5 sleep problems your toddler may face

More young children are suffering from sleep issues, according to a recent study. SmartParents looks into sleep disorders in kids.

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One night, Angela Lim, 35, roused to the sounds of someone trying to open her front door. Fearing a burglar, she cautiously went to the living room with her husband to investigate. To her relief — and horror — her 4-year-old son Joshua was trying to open the locked door. He had been sleepwalking.

Says Lim, a fitness instructor, “It was the first time Joshua walked out of his room in his sleep. Previously, he would talk or shout in his sleep, and sometimes, he would sit up or climb off his bed to lie on the floor. It is very worrying. With the constant talking and moving around at night, I’m worried about his safety and that he is not getting enough quality sleep.”

The number of young children with sleep problems is climbing. Dr Mahesh Babu Ramamurthy, head & senior consultant, Division of Paediatric Pulmonary and Sleep, National University Hospital, notes that in Singapore, almost 44 per cent of parents of children under age 3 reported that their kids have sleep problems.

Here are sleep issues that your child may face.

1. Insomnia   

This refers to junior’s difficulty falling asleep and staying asleep. Short-term insomnia is usually caused by factors such as sickness or short-term medication.

Long-term insomnia, which occurs for a month or longer, may be caused by factors such as depression, anxiety, pain and medical problems.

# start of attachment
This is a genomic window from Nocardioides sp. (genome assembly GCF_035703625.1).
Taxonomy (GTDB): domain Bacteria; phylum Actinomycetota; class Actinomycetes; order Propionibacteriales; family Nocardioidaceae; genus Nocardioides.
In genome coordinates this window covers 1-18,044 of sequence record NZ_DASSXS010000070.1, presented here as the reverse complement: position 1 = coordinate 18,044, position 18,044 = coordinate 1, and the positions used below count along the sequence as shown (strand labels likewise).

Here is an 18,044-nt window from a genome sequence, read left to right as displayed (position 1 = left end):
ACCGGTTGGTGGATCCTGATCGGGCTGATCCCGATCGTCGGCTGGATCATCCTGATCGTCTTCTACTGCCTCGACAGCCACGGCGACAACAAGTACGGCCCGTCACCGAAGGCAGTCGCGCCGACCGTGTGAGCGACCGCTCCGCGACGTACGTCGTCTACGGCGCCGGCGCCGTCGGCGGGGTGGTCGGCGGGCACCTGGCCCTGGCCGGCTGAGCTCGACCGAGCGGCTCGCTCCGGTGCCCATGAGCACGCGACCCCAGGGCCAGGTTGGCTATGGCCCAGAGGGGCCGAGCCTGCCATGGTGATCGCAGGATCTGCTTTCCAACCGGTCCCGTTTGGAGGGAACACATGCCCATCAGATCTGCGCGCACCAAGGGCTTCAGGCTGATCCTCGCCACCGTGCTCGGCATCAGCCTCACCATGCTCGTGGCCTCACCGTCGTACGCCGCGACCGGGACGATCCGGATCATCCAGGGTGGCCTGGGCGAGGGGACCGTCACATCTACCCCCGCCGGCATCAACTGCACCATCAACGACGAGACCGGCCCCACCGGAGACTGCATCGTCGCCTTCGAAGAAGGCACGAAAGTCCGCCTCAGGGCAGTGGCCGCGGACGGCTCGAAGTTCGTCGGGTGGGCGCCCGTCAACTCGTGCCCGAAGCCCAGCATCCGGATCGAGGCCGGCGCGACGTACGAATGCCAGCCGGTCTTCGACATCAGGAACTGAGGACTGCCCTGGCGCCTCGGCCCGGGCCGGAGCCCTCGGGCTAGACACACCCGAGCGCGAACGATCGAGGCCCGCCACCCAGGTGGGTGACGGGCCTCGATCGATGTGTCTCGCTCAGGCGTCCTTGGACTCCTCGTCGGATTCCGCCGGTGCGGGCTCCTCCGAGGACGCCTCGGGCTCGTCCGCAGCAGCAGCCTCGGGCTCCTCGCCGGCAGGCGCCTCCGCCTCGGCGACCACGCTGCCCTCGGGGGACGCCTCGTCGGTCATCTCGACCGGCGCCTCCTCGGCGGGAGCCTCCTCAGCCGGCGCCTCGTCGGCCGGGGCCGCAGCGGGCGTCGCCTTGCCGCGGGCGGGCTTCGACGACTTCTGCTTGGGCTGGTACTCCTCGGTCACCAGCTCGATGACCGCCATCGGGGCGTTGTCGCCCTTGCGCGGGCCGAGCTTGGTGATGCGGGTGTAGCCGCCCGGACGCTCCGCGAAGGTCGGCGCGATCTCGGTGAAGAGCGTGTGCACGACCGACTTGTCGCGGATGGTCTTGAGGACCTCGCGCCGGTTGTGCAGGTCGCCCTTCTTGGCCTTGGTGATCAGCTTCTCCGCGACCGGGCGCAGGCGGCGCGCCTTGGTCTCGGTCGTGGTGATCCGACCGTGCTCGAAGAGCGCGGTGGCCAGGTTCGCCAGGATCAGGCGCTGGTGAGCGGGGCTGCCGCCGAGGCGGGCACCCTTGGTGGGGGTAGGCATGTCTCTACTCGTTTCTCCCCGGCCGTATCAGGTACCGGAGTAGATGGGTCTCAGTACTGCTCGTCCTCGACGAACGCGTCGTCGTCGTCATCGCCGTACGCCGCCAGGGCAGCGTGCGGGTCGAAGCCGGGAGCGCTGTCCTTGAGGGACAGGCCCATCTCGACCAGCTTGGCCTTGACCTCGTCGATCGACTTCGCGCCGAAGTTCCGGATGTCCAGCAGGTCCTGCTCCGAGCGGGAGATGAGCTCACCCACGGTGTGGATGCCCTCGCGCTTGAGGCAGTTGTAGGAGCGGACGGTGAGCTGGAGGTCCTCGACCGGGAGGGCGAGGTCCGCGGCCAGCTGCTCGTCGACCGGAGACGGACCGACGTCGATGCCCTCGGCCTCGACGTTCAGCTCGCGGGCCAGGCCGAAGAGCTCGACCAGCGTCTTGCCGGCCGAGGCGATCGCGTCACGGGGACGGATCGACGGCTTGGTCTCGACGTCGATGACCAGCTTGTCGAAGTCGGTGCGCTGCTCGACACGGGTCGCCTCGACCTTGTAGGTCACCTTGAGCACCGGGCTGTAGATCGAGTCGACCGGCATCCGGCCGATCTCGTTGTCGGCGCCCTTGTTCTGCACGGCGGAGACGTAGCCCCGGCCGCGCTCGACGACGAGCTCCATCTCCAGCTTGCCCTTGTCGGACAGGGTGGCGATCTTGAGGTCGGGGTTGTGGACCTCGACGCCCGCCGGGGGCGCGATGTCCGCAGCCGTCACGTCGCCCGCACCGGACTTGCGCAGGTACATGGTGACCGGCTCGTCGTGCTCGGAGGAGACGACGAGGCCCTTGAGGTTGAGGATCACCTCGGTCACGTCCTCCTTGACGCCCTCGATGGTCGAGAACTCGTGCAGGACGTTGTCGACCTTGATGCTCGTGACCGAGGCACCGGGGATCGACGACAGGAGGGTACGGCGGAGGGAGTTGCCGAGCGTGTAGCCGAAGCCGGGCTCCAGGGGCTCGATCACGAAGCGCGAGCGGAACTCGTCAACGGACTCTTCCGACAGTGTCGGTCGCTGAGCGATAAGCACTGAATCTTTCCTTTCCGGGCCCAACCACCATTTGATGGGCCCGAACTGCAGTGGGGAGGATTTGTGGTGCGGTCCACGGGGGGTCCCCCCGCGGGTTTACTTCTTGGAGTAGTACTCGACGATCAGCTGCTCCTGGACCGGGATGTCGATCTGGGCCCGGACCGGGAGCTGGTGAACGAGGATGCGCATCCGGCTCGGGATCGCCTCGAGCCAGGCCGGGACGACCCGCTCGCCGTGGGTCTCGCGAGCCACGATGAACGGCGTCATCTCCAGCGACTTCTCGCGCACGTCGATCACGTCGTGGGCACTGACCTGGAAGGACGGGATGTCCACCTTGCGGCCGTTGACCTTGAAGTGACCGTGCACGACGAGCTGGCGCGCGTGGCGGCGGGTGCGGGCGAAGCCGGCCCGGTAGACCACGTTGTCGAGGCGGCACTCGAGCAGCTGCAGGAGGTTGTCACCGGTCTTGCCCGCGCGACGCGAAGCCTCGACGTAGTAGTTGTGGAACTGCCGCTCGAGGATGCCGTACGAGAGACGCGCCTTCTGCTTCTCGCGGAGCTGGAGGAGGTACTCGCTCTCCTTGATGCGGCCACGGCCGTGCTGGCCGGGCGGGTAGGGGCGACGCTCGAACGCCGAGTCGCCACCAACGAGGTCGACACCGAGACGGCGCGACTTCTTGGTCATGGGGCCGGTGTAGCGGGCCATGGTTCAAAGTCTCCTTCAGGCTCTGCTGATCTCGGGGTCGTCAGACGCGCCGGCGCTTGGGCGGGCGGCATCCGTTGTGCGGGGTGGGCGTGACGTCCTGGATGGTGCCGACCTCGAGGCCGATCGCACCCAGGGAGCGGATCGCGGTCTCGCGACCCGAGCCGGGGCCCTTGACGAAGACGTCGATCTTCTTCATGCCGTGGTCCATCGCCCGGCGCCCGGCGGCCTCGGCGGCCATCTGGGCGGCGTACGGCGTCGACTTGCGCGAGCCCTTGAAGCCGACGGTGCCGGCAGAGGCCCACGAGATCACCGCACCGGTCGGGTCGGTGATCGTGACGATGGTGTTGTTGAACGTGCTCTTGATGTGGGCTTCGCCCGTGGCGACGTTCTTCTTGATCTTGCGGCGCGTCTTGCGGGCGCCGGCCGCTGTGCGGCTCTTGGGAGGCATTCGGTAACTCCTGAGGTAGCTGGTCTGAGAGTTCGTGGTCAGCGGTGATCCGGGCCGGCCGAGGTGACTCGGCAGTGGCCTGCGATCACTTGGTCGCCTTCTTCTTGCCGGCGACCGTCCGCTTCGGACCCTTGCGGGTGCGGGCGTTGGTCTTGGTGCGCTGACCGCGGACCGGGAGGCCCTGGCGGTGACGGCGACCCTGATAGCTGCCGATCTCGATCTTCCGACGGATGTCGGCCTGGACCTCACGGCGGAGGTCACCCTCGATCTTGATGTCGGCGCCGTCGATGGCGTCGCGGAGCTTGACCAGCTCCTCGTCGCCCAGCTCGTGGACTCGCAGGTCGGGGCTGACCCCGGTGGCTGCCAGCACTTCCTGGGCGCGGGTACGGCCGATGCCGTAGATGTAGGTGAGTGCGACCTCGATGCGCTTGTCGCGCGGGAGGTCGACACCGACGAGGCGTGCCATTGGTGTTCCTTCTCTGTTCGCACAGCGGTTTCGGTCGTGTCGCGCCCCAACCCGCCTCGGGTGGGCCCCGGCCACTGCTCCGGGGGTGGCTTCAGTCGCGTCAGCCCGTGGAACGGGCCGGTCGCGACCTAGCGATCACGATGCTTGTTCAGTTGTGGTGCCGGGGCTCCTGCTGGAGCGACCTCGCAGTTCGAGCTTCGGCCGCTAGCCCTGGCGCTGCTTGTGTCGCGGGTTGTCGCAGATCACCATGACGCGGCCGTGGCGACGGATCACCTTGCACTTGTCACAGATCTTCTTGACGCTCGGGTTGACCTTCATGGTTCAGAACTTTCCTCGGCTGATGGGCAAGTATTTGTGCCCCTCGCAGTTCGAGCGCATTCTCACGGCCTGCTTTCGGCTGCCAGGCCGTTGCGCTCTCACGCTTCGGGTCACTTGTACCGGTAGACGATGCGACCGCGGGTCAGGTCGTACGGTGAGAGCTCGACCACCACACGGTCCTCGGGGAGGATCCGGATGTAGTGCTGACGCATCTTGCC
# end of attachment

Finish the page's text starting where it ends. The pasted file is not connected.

Children who are afraid of the dark, of being alone or have a vivid imagination (monsters!) will have trouble falling asleep.

2. Snoring

Snoring — noisy breathing during sleep — occurs when the flow of air through the mouth and nose is obstructed.

A combination of factors can cause the obstruction — obstructed nasal airways, poor muscle tone in the throat and tongue, bulky throat tissue, large tonsils and adenoids or a long soft palate and/or uvula. Snoring may be harmless but it may also result in poor quality sleep.

Snoring may be harmless but it may also result in poor quality sleep.

3. Obstructive Sleep Apnoea (OSA)    

This happens when the tongue, tonsils, or other tissues in the back of the throat block the airway. When a child tries to breathe in, the air cannot flow through.

Children with OSA snore so loud, they can be heard in the neighbouring room. They may even stop breathing — briefly — while they sleep, and gasp before breathing resumes.

Such children face two problems — inadequate sleep from disrupted sleep patterns and possible blood pressure and heart problems in the long-term because their oxygen concentrations may drop during sleep. This could stunt their growth, while their memory and learning behaviour may be affected.

4. Sleeptalking and Sleepwalking   

Fairly common, children usually outgrow these two disorders by adolescence. When a child walks in his sleep, he might fall off the bed, trip on any loose wires, pull down something unstable for support or even walk out of the house.

To prevent falls, don’t let your sleepwalker sleep on a bunk bed, lock doors and windows, remove obstacles in the home and keep dangerous objects out of reach.

5. Bruxism    

The grinding of teeth or the clenching of jaws during sleep. Although quite common among children, most outgrow it. Bruxism often happens during the deep sleep phase or when there’s stress.

These kids may grind because the top and bottom teeth are misaligned or in response to pain, such as from an earache or teething. Bruxism has no ill effects in most cases.